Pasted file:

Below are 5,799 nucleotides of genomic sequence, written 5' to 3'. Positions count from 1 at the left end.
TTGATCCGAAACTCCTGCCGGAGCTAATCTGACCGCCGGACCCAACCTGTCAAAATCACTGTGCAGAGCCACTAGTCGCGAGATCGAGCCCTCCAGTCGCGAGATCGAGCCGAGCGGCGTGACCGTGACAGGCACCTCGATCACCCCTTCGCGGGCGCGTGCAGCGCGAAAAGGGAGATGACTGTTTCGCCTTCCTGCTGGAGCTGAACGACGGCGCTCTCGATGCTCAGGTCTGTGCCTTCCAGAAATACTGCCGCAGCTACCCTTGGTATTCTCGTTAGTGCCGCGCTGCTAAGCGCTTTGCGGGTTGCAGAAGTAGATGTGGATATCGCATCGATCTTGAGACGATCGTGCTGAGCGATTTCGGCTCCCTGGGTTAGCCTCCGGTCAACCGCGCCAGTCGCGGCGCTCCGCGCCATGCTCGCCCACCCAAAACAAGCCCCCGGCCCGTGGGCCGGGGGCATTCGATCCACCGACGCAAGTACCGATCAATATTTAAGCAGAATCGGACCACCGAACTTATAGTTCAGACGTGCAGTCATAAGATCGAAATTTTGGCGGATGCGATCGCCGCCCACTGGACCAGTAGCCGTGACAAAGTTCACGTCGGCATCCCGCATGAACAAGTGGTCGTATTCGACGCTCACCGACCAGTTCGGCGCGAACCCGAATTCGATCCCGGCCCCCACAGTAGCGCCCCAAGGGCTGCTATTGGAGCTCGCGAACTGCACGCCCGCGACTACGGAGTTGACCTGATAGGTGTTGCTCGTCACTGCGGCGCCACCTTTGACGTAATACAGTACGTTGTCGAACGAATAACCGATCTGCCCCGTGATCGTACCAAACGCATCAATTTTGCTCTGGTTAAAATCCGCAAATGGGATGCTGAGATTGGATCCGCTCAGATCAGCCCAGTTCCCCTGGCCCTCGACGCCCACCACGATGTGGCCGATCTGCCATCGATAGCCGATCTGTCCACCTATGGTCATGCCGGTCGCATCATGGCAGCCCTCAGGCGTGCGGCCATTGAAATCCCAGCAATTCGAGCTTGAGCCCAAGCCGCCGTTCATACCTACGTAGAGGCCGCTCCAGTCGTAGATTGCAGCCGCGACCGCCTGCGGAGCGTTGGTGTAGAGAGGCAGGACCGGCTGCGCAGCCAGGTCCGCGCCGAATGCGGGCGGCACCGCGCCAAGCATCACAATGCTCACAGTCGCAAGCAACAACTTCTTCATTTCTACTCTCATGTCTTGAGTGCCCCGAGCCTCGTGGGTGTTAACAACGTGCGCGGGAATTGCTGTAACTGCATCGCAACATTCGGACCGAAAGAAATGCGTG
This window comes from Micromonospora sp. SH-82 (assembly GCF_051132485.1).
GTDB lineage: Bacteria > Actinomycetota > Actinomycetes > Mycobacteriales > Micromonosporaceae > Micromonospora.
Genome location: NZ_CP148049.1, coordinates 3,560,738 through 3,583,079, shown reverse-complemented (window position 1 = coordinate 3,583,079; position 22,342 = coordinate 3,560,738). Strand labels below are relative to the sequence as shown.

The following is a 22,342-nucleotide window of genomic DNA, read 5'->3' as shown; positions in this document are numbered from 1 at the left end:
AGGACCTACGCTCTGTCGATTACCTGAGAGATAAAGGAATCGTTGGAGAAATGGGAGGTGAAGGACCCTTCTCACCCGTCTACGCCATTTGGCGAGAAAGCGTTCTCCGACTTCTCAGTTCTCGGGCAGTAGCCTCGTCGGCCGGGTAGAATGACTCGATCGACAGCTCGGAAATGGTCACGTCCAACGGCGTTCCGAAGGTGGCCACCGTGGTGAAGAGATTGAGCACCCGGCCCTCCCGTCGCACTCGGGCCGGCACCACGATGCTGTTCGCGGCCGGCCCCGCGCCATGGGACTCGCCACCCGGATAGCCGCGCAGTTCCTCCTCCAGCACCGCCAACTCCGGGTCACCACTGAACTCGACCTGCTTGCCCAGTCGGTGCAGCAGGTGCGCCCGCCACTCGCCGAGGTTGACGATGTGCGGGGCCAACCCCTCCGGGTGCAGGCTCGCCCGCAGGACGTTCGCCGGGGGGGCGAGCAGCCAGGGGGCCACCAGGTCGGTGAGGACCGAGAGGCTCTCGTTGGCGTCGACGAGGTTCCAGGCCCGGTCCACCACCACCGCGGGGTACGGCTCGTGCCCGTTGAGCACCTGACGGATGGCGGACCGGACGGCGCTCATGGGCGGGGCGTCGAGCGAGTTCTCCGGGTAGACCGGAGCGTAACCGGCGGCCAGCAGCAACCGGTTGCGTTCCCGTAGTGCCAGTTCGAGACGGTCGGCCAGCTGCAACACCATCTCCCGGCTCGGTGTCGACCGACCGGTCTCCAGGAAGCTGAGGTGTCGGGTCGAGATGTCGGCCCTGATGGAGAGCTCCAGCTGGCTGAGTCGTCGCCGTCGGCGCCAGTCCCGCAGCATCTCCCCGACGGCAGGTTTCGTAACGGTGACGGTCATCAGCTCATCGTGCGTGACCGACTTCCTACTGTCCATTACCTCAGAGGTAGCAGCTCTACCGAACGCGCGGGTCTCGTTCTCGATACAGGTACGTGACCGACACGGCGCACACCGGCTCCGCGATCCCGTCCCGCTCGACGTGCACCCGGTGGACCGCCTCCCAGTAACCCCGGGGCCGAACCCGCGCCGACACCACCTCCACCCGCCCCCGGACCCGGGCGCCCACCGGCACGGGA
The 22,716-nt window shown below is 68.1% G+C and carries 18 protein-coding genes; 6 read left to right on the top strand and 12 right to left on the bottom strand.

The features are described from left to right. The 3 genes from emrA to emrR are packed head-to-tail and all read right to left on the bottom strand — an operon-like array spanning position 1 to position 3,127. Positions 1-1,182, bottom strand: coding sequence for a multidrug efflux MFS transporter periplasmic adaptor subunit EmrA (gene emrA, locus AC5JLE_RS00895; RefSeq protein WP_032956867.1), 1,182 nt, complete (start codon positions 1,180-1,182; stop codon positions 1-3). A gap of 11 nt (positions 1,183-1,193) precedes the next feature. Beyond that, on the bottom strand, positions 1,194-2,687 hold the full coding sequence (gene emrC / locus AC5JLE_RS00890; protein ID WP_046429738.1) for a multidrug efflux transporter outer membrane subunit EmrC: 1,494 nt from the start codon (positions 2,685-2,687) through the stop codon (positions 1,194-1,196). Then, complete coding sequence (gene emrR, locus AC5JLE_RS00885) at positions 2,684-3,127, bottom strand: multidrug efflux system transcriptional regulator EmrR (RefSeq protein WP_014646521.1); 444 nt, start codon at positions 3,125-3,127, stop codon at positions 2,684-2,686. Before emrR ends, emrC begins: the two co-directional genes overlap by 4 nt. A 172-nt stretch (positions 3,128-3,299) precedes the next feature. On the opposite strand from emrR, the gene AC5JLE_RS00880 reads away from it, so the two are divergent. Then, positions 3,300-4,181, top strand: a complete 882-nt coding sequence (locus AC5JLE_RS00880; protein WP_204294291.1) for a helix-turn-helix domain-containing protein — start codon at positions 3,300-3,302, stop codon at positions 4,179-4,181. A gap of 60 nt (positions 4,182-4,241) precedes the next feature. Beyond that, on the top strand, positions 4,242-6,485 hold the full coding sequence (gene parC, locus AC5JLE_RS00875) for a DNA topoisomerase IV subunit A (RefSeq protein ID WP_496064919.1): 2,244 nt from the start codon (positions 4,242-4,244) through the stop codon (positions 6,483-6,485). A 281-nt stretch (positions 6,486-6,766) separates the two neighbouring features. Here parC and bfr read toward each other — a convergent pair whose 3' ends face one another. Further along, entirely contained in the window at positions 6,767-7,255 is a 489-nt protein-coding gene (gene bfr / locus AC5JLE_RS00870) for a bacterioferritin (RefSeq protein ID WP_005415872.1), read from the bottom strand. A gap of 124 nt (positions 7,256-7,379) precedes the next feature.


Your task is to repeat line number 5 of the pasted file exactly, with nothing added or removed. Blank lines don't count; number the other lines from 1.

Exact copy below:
Genome location: NZ_CP148049.1, coordinates 3,560,738 through 3,583,079, shown reverse-complemented (window position 1 = coordinate 3,583,079; position 22,342 = coordinate 3,560,738). Strand labels below are relative to the sequence as shown.